Broads Rangers could get new powers to tackle 'hostile behaviour'

People out on their boats enjoying the Norfolk Broads. Picture: Danielle Booden

People out on their boats enjoying the Norfolk Broads. Picture: Danielle Booden - Credit: Danielle Booden

Rangers on the Broads could be granted new enforcement powers to combat antisocial behaviour on the waterways.

The new measures are being proposed by the government as part of a wide review of the way that England's national parks and areas of outstanding natural beauty (AONB) are run.

Ministers have raised concerns over "hostile behaviour" seen at the sites across the country in recent years, amid rising visitor numbers during the pandemic.

The Broads saw one of their busiest summers last year, as large numbers of Britons decided to holiday in the UK rather than risk foreign travel.

The new powers being proposed would allow rangers to issue fixed penalty notices if byelaws were broken.

The amounts of penalties could also be increased, in a measure the government say would “act as a stronger deterrent and provide reassurance to local communities.”

In addition, rangers could be permitted to make public space protection orders to deter “genuinely antisocial behaviour”.

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The Department for the Environment, Food and Rural Affairs (Defra) revealed it was considering these changes as part of its response to the 2019 Landscape Review - a report focussing on how the country’s national parks and AONBs could be improved.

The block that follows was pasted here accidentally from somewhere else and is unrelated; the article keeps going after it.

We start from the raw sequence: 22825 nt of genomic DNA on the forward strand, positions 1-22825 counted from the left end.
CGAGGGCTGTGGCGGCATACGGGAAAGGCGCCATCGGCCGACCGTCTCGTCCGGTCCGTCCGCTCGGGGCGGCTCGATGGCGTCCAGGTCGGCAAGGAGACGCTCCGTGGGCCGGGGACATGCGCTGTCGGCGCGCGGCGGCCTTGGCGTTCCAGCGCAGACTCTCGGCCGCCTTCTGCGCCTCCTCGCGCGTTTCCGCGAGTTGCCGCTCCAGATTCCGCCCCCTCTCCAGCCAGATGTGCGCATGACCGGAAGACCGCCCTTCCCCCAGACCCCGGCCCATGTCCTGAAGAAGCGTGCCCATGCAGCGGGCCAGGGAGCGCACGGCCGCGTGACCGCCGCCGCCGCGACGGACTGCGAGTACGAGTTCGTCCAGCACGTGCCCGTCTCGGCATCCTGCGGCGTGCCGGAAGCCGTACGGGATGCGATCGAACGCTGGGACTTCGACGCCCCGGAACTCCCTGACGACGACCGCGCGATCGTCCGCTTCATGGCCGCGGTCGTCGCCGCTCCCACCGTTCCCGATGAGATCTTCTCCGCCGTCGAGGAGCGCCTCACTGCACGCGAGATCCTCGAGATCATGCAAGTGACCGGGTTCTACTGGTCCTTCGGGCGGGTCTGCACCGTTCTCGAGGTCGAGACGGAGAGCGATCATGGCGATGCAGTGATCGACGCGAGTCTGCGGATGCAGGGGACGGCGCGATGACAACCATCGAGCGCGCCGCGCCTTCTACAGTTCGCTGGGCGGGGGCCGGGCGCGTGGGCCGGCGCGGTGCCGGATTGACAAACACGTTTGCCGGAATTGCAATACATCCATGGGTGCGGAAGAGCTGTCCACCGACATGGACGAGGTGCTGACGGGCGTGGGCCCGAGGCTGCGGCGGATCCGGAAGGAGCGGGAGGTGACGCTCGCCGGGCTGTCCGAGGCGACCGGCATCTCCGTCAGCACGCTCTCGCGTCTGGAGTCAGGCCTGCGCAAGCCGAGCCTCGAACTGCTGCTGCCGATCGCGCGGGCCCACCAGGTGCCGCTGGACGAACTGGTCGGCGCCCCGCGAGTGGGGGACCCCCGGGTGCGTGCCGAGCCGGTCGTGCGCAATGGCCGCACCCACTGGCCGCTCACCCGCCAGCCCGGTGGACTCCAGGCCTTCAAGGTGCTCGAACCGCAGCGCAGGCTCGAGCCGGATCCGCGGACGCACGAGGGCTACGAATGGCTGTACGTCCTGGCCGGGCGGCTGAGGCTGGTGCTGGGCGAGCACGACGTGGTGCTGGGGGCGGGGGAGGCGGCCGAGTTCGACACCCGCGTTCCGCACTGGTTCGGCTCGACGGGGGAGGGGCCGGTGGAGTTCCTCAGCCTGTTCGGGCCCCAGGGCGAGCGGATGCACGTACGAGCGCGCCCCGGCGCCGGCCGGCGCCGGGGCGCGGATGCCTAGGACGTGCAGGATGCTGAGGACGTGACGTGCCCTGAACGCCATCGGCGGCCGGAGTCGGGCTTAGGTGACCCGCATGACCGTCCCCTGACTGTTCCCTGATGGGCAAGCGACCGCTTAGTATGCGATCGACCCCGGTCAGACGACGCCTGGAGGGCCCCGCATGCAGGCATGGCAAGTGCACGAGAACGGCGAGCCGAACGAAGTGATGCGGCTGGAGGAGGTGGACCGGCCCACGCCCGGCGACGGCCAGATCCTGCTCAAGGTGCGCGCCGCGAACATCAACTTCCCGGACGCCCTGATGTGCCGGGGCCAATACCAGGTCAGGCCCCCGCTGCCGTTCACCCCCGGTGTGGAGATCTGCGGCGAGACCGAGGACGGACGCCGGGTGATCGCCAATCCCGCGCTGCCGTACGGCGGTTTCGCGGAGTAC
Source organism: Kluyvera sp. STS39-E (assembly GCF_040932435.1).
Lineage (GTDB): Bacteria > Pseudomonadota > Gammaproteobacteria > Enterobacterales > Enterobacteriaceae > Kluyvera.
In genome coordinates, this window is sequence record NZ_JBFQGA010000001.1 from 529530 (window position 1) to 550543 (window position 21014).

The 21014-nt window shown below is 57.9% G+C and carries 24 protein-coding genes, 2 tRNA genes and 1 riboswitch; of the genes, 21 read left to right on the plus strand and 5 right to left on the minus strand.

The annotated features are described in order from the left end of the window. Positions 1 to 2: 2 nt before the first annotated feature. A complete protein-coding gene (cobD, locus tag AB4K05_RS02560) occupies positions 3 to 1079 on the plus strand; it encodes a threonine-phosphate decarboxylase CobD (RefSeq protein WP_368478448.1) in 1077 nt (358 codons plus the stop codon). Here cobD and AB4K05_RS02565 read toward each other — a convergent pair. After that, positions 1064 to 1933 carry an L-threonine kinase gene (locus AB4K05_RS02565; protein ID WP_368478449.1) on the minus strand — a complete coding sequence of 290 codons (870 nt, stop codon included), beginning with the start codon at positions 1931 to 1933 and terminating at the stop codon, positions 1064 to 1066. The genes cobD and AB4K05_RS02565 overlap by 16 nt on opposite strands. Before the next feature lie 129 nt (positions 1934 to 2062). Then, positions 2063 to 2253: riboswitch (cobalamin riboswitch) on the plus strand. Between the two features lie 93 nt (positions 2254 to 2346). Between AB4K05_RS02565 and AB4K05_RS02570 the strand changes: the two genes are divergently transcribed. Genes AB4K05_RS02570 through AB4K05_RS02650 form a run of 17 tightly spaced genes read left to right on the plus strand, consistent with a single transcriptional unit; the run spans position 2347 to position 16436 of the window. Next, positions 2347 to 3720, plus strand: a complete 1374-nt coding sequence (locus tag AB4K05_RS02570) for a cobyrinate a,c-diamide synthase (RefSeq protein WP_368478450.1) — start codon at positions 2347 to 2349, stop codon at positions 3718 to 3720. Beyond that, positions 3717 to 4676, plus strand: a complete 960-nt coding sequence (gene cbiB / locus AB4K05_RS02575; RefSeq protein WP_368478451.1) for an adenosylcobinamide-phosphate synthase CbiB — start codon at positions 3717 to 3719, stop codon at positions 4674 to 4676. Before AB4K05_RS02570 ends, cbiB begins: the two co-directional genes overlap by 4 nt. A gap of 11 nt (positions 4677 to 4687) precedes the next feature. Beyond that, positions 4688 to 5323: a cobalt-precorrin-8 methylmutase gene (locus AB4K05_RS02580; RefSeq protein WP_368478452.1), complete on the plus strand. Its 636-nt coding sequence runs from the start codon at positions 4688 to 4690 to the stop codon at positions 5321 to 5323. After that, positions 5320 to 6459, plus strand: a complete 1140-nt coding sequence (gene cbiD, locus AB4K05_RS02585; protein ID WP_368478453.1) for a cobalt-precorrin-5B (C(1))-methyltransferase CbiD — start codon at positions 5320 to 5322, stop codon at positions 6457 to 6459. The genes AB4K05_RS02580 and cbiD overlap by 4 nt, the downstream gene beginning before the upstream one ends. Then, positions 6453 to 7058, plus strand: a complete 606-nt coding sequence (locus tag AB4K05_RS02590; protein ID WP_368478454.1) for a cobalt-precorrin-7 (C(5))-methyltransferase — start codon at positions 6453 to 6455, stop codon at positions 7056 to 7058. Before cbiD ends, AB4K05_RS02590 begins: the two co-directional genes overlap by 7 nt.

Since the review's 2019 publication, Defra said that "rangers in protected landscapes have observed increased visitor numbers and an increase in anti-social and hostile behaviour". 

Other changes being considered as part of the review include reform of the planning law in national park areas and AONBs.

One proposed idea would see AONB teams, such as the Norfolk Coast Partnership, become statutory consultees on planning applications, meaning that they have to be consulted on all proposed developments in their areas. 

A busy beach in the hot weather at Wells-next-the-Sea. Picture: DENISE BRADLEY

Wells-next-the-Sea, located within the Norfolk Coast Area of Outstanding Natural Beauty. - Credit: DENISE BRADLEY/Archant2021

Local authorities and national parks are currently being consulted on the ideas.

Broads Authority chief executive John Packman said: “The Broads Authority welcomes the detailed response from the government to the Landscape Review along with the opportunity to comment on this.

Chief executive of the Broads Authority, John Packman. Photo: Denise Bradley

Chief executive of the Broads Authority, John Packman. Photo: Denise Bradley - Credit: ©Archant Photographic 2009

“Our members and officers will be studying the content carefully before providing a timely response to the consultation.”

The Landscapes Review had warned that “large parts of society have no relationship at all” with England’s protected landscapes. 

It said: “A study for the Broads National Park found that of 623 local children asked, only two knew that a broad was in any way associated with water.”

Commenting this week, Mr Packman said: “Despite the disruption of the Covid pandemic, last year the authority and its partners have helped over 400 children and young people enjoy residential experiences in the Broads through the Generation Green project. 

“We are hopeful that this type of work not only continues but expands further as a result of the Landscape Review.”